For the last few years, friends have invited our family to join them on holiday sojourns in one of the small Idaho towns built around natural hot springs. We’ve joined them eagerly each time. This year, my friends and I met an individual who was working through some difficult issues. We laughed about him later, joking that he’d imbibed more than the two shots of cognac he mentioned, but, for better or worse, he earned the distinction of my first “big personality” of the new year.
Our “conversation” is recorded below. His comments appear in italics; mine in plain text.
Hi. I’m sorry. Am I in your way? I hope you’ll excuse me; I was just praying. Then a raven flew over my head and it was you. Sit down. Tell me about you.
I am wary of non-Native Americans who reference totem animals during introductions, and I just realized why you are the only person in this pool. You’re physically blocking my exit, and it would seem rude for me to run for the opposite exit. I’m congenitally polite. That’s why I’m still here with you.
How old are you? I’m 41, and I hope I don’t look it.
You look like you used to surf. You have pale blue eyes, short brown hair, and an established tan. A fossilized tooth – large as a fist, and veined with gold and diamonds – dangles from your neck. The wind blows steam between us, obscuring your face. In my mind, I am praying that one of my larger male friends catches sight of us and rescues me from you. I curse myself for damsel-mentality.
Do you love your kids? Do you love your husband? How do you feel about your marriage?
Are you high or just an everyday creeper? I am a terrible liar. I keep my answers short and unspecific, because your sabertooth necklace could be a weapon and I don’t want to risk enraging you.
Last week, I divorced from my wife of eighteen years. She was my world. She was my Jesus, until I realized that I was Jesus… I loved my kids… You know the movie Frozen? My wife decided to divorce me after that movie came out.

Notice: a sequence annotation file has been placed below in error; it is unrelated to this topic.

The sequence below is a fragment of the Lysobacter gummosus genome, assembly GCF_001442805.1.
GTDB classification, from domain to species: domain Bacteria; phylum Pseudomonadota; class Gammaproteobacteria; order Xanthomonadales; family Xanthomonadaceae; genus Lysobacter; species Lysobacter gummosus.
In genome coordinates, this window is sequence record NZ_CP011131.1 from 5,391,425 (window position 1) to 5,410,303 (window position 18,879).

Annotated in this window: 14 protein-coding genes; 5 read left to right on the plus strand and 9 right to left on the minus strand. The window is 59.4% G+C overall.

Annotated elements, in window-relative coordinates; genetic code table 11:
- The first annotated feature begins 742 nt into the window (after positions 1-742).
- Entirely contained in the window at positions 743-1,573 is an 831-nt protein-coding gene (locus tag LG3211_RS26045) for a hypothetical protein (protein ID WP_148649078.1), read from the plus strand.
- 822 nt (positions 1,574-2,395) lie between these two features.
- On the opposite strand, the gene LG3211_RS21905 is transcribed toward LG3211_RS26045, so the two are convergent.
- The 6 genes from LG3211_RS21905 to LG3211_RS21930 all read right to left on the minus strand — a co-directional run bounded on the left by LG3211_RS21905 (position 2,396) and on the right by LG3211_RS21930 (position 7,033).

Why did you just refer to your children in the past tense?
I worked so hard – like 16-, 20- hour days – and I made hundreds of millions. But she stopped seeing Jesus in me. And I stopped seeing Jesus in her.
“Yes, sometimes it is hard to see the best in people, especially the people who are closest to you.” Polite and genuine. Great.
I see Jesus in everybody. In Satanists, in atheists.
I start trembling at the mention of Satanists. I hope you don’t notice. I am beginning to worry that you will drown me while my friends chat away in other pools.
I met this one lady – she must have been eighty. You know what she told me? She said, ‘Tell a boy in fourth to sixth grade that he is great, and he will love you forever. Tell the same to a girl of the same age, and she’ll hate you.’ It’s the Mars – Venus thing. Men and women are just different. But we all have Jesus within us. I guess I got complacent.
“Complacency blossoms easily.” You nod.
I punched a guy the other day. He was an atheist and he didn’t like it that I saw Jesus in him. So he got in my face and I punched him. Punched a guy in the hot springs.
You are definitely a serial killer.
I’m just trying to do the right thing. I share my message. I have, like, 27 million Facebook followers. I see Jesus in you.
I see Jesus in you, too. Oh look, here’s my friend, Max. I hope that you find the resolution that you seek, but I have to go get my kids out of the pool. See ya!
Later that night, I wrote the Prophet a letter.
I understand you on many basic human levels. You’re going through feelings I can’t imagine or grasp, because I haven’t lived them. You don’t know me from Jesus, but I feel a little like I know you. I guess the most important thing is this: do your best to live through the pain, and trust that the universe holds alternate paths for you. I hope the new year will improve your outlook as you begin to heal.
My counselor friends tell me that going through a divorce is comparable to mourning a death, so on New Year’s Day, I ripped up the letter and set the pieces on fire. I left the ashes for the universe to reclaim.
© Julia Moris-Hartley, 2015